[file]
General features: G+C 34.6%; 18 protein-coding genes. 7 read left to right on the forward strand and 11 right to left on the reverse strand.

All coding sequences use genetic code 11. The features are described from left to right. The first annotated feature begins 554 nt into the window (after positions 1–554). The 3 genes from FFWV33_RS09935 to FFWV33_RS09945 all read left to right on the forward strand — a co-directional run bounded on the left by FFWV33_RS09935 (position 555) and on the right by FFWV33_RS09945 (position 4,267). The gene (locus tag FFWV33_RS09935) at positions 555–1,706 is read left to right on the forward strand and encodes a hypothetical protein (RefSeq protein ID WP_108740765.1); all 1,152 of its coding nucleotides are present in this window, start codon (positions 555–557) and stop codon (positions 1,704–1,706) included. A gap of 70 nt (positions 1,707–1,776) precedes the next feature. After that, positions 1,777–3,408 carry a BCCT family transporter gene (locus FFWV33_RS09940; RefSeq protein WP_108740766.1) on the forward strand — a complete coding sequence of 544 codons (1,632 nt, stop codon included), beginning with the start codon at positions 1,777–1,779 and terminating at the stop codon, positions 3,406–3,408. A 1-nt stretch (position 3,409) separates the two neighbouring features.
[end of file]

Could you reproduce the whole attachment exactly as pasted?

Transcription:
General features: G+C 34.6%; 18 protein-coding genes. 7 read left to right on the forward strand and 11 right to left on the reverse strand.

All coding sequences use genetic code 11. The features are described from left to right. The first annotated feature begins 554 nt into the window (after positions 1–554). The 3 genes from FFWV33_RS09935 to FFWV33_RS09945 all read left to right on the forward strand — a co-directional run bounded on the left by FFWV33_RS09935 (position 555) and on the right by FFWV33_RS09945 (position 4,267). The gene (locus tag FFWV33_RS09935) at positions 555–1,706 is read left to right on the forward strand and encodes a hypothetical protein (RefSeq protein ID WP_108740765.1); all 1,152 of its coding nucleotides are present in this window, start codon (positions 555–557) and stop codon (positions 1,704–1,706) included. A gap of 70 nt (positions 1,707–1,776) precedes the next feature. After that, positions 1,777–3,408 carry a BCCT family transporter gene (locus FFWV33_RS09940; RefSeq protein WP_108740766.1) on the forward strand — a complete coding sequence of 544 codons (1,632 nt, stop codon included), beginning with the start codon at positions 1,777–1,779 and terminating at the stop codon, positions 3,406–3,408. A 1-nt stretch (position 3,409) separates the two neighbouring features.